Governing authorities, patients, and the general public require and deserve medical products that have been through rigorous testing to ensure effectiveness and safety. And as shown, linguistic validation is a necessary and critical step in this development process.
RWS has mastered the complex and demanding practice of linguistic validation. Our linguistic validation process is modeled on the FDA’s guidance document and the International Society for Pharmacoeconomics and Outcomes Research (ISPOR) good practice guidelines. Our process includes the following key steps:
- Concept elaboration
- Dual forward translation
- Back translation
- Survey research analyst review
- Developer review
- Clinician review
- Client subsidiary review
- Recruitment of patients
- Cognitive debriefing of patients
- Data analysis and proofreading
- Validation reports and certifications
During harmonization, an RWS survey research analyst analyzes the source file and creates a concept elaboration guide. The guide breaks down each item of the questionnaire and explains wording that might have multiple interpretations or could be difficult to replicate in other languages.
The source English questionnaire is given to two independent RWS linguists, who separately create a target version of the questionnaire. They then reconcile the two versions of the translation and create a harmonized translation.
Next comes review, which first consists of a blinded linguist at RWS translating the harmonized version back to English. Our quality specialist and survey research analyst teams review the back translation and discuss issues or potential differences among the original English and the back translation.
Finally, we conduct cognitive debriefing with a sample group of patients from the target therapeutic area. During one-on-one interviews, the patients review the translation and provide their feedback. The linguists and the RWS project teams evaluate the feedback and implement solutions to the issues encountered. After the questionnaire is proofread and undergoes a quality control check, the translation is officially linguistically validated and RWS provides the certificate of translation.
As you have seen, linguistic validation of clinical outcome assessments is more than just a simple translation. It is a rigorous process that addresses the need for accurate translations while also helping prevent several potentially challenging difficulties that can accompany the use of COAs in clinical trials. These problems include problematic licensing and developer interactions, complications regarding the coordination of multiple parties, and migration delays and quality issues during electronic migration when the COAs will be administered electronically (eCOAs).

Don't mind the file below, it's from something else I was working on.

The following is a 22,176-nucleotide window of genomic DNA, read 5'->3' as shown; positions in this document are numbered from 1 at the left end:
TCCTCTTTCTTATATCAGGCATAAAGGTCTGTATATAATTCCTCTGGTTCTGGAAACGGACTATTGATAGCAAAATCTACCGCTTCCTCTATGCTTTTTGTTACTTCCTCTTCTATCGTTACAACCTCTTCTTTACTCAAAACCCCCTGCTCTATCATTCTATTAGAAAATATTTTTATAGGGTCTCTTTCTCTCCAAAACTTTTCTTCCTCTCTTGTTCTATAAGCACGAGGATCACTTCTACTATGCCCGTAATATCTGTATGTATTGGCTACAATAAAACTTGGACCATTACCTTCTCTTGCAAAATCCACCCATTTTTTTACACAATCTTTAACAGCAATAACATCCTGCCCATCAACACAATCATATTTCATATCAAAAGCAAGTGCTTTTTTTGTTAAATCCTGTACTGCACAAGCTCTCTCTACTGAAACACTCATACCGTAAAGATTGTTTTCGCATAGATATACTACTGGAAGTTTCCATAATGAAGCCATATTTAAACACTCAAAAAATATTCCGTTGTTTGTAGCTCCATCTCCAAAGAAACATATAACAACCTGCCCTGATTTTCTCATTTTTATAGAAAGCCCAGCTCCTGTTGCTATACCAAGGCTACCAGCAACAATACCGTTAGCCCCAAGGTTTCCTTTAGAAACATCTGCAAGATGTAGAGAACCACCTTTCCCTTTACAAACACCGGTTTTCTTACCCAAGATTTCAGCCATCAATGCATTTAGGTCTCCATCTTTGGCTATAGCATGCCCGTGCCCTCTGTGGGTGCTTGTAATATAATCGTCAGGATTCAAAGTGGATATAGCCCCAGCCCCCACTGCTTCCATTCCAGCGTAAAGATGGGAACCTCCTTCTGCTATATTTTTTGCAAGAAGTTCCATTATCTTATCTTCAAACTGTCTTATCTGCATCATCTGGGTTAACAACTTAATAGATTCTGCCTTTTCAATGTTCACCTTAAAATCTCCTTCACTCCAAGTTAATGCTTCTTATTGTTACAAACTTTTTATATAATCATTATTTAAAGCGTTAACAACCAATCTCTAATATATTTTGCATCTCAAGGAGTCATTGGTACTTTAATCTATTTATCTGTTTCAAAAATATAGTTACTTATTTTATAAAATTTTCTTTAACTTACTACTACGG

Finding the right partner
The RWS strategic approach is to manage and coordinate all the parties involved in the linguistic validation process. Our team is designed to address and solve your COA problems through a dedicated account team, end-to-end process management and eCOA process development.
You need a language partner to guide you through this process and industry thought leaders to help you choose the best instrument for your study.
RWS is the partner you need. Our expertise includes industry-renowned survey research analysts, an eCOA solutions team, the Linguistic Validation Center of Excellence for Quality, specialization in large and complex projects and more.
The RWS linguistic validation procedures exceed all industry standards. We are the market leader in linguistic validation and have been specializing in linguistic validation since 2002.
To ensure a successful product, linguistic validation must be done right. Contact us to learn more about how our team can help you.